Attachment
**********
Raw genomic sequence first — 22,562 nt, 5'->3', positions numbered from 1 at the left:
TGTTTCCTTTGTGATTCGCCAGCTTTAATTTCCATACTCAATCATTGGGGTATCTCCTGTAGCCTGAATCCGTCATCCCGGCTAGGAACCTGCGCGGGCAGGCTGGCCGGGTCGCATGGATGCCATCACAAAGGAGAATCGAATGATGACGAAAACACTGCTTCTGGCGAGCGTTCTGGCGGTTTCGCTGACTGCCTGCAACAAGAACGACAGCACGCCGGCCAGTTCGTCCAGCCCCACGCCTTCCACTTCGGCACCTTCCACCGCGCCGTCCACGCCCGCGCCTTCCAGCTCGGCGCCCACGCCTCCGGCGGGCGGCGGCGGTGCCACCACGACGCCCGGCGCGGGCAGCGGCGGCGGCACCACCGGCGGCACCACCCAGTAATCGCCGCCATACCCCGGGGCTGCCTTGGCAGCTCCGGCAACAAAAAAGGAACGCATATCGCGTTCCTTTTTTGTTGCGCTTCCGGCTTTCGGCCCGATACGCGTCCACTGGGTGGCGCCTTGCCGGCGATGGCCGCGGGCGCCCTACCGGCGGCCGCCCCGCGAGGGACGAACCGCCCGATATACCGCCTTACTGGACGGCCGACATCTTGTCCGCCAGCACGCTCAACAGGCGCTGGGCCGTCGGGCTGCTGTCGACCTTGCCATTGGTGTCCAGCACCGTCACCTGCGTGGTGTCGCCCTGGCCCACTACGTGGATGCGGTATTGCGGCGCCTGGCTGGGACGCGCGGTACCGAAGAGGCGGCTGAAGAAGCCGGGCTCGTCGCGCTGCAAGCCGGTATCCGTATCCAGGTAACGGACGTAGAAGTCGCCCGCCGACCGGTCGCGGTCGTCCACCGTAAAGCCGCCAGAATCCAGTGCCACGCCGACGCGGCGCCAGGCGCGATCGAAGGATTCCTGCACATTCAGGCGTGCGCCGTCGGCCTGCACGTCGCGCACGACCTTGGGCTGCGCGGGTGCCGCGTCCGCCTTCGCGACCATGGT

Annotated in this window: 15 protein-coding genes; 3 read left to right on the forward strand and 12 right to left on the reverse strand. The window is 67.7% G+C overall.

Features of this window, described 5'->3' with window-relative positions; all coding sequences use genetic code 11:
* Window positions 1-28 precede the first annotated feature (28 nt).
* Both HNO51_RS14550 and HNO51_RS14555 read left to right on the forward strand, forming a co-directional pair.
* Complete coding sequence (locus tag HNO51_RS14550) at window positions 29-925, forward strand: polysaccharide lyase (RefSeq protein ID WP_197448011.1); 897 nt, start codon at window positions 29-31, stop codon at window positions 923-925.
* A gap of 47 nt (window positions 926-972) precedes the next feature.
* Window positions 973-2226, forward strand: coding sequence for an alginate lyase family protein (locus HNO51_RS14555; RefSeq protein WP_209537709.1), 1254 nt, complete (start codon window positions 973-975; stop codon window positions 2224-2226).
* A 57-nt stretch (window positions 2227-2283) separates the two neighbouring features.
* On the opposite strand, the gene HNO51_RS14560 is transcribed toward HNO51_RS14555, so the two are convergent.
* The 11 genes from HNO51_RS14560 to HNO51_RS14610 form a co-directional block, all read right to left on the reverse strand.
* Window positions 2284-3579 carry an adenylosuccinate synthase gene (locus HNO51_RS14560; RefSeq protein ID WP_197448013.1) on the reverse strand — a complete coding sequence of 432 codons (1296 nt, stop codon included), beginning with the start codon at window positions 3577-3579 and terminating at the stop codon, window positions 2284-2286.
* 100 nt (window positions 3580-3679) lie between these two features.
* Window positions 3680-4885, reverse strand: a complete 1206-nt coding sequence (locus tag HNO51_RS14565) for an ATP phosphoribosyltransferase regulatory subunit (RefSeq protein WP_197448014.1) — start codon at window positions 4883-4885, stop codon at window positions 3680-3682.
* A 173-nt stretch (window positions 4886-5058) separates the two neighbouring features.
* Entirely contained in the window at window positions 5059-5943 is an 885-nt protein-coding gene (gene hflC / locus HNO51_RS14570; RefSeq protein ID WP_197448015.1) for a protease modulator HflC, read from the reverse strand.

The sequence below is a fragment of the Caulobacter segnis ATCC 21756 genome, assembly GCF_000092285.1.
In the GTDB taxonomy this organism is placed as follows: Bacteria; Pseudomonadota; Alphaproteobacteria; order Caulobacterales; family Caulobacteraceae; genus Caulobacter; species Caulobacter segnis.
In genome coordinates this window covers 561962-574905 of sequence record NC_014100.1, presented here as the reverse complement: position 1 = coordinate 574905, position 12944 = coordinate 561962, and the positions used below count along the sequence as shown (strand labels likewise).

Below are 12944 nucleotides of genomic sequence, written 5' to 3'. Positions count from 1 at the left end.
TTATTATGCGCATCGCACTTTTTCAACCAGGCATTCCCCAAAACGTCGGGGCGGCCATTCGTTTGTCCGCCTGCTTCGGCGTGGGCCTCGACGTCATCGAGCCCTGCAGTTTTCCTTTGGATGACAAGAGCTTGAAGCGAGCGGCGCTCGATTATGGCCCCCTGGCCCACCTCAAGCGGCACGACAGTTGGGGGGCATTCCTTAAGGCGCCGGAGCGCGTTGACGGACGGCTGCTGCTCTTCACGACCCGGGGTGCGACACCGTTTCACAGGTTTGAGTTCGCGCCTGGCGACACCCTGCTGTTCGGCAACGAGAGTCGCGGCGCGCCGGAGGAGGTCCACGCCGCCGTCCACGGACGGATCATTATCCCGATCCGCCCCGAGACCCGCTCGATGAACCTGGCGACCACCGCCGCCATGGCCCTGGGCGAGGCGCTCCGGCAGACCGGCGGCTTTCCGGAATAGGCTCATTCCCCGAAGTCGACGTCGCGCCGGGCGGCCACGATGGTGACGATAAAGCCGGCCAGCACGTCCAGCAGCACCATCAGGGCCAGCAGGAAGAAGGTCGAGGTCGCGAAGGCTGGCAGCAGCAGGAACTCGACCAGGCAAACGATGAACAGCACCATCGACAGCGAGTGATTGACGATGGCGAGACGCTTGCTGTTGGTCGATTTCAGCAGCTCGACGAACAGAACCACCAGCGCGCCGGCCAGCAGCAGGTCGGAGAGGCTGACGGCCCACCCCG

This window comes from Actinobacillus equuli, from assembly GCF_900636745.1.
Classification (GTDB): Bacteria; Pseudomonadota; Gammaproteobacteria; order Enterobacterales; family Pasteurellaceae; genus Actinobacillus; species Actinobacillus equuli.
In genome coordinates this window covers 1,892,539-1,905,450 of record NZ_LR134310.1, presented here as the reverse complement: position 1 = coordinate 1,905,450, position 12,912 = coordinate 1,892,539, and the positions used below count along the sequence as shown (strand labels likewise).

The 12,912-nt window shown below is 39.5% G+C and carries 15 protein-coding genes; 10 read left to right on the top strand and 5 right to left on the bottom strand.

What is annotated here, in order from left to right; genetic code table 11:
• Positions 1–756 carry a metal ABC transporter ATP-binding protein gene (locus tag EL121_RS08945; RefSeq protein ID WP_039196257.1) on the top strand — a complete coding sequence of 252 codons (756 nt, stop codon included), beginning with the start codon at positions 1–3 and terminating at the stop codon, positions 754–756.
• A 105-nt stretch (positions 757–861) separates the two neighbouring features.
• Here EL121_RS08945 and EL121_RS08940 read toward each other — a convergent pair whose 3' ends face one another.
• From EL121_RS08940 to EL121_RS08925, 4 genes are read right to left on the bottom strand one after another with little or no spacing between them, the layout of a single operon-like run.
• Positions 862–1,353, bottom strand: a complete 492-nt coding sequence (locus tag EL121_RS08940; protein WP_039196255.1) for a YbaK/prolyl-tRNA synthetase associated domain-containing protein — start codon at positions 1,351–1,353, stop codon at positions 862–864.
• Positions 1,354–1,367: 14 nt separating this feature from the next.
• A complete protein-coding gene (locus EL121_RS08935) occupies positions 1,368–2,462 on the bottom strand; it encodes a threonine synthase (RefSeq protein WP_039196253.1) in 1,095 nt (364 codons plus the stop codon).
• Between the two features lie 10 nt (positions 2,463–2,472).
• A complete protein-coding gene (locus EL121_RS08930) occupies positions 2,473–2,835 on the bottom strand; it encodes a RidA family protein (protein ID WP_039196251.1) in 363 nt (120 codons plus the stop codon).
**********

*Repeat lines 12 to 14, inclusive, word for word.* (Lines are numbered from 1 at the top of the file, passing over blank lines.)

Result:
* The 11 genes from HNO51_RS14560 to HNO51_RS14610 form a co-directional block, all read right to left on the reverse strand.
* Window positions 2284-3579 carry an adenylosuccinate synthase gene (locus HNO51_RS14560; RefSeq protein ID WP_197448013.1) on the reverse strand — a complete coding sequence of 432 codons (1296 nt, stop codon included), beginning with the start codon at window positions 3577-3579 and terminating at the stop codon, window positions 2284-2286.
* 100 nt (window positions 3580-3679) lie between these two features.